A cinematic puzzle that dives deep into the realm of the subconscious, Denis Villeneuve's "Enemy" blurs reality with absurdity, surreality and sometimes, straight up WTF excursions into the strange. But his film is not coy provocation, nor does it simply circumvent traditional narrative routes as a parlor trick. Instead, across 90 tight, captivating minutes, Villeneuve takes viewers into a crumbling relationship, and the portrait of a man torn between two women, weighing responsibility against desire.

Interview: Kate Lyn Sheil & John Gallagher Jr., Navigate Tech-Dating & Obsession In 'The Heart Machine'

  • By Kristin McCracken
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  • March 13, 2014 4:46 PM
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  • 2 Comments
Part of the pleasure of attending an established film festival like South By Southwest is the caliber of emerging talent it attracts: when you’re seeing a new director’s feature debut, you can rest (reasonably) assured that the cream of the submissions pile has risen to the top. Such is the case with Zachary Wigon’s first film, “The Heart Machine.” Starring John Gallagher, Jr. (“The Newsroom” and last year’s SXSW breakout, “Short Term 12”) and Kate Lyn Sheil (an indie darling who recently appeared in season two of “House of Cards”), the film explores the technological implications of the current dating climate, where sex-with-no-strings is available at the touch of an app, yet intimacy can be kept safely at bay via one’s computer screen.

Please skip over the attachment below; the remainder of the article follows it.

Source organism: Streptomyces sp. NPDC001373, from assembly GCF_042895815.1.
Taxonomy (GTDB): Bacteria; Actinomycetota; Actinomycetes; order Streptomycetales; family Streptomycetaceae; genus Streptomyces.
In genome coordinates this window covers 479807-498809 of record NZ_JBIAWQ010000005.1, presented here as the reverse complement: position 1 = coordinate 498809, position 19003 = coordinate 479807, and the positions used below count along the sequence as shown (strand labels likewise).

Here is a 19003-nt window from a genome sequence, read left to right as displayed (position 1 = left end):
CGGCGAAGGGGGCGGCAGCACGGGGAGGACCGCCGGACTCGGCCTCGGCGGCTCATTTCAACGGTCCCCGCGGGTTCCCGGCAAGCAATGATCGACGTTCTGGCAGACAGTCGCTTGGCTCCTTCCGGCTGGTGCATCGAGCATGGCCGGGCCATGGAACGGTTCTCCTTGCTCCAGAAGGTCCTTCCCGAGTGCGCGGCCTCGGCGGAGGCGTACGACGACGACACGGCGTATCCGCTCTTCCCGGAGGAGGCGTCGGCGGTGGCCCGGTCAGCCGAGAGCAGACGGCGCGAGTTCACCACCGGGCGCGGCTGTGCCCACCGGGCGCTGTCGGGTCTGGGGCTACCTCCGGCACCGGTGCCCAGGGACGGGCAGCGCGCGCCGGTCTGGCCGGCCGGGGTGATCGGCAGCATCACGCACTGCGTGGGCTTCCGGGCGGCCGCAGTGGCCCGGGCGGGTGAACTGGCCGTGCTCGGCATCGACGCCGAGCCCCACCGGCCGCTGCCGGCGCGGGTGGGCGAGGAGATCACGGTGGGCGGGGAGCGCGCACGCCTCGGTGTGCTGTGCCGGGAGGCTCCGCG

Interview: Director Lenny Abrahamson on Michael Fassbender’s Giant Head, Faking SXSW in 'Frank' & More

  • By Kristin McCracken
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  • March 12, 2014 4:05 PM
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  • 3 Comments
Frank, Fassbender
Obscuring the terrifically expressive and sometimes terrifying (“12 Years a Slave”) face of actor Michael Fassbender may seem like sacrilege, but that’s just what director Lenny Abrahamson (“What Richard Did”) does in “Frank,” a film that premiered atSundance but is—appropriately, for reasons that will be explained—also playing this week at South By Southwest. Screenwriters Jon Ronson (“The Men Who Stare at Goats”) and Peter Straughan (“Tinker, Tailor, Soldier, Spy”) have expanded on a memoir by Ronson to create a wholly unique, comi-tragic portrait of one band’s evolution.

Interview: Robert Duvall’s Still Got It In “A Night In Old Mexico”

  • By Kristin McCracken
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  • March 11, 2014 5:05 PM
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  • 0 Comments
A Night In Old Mexico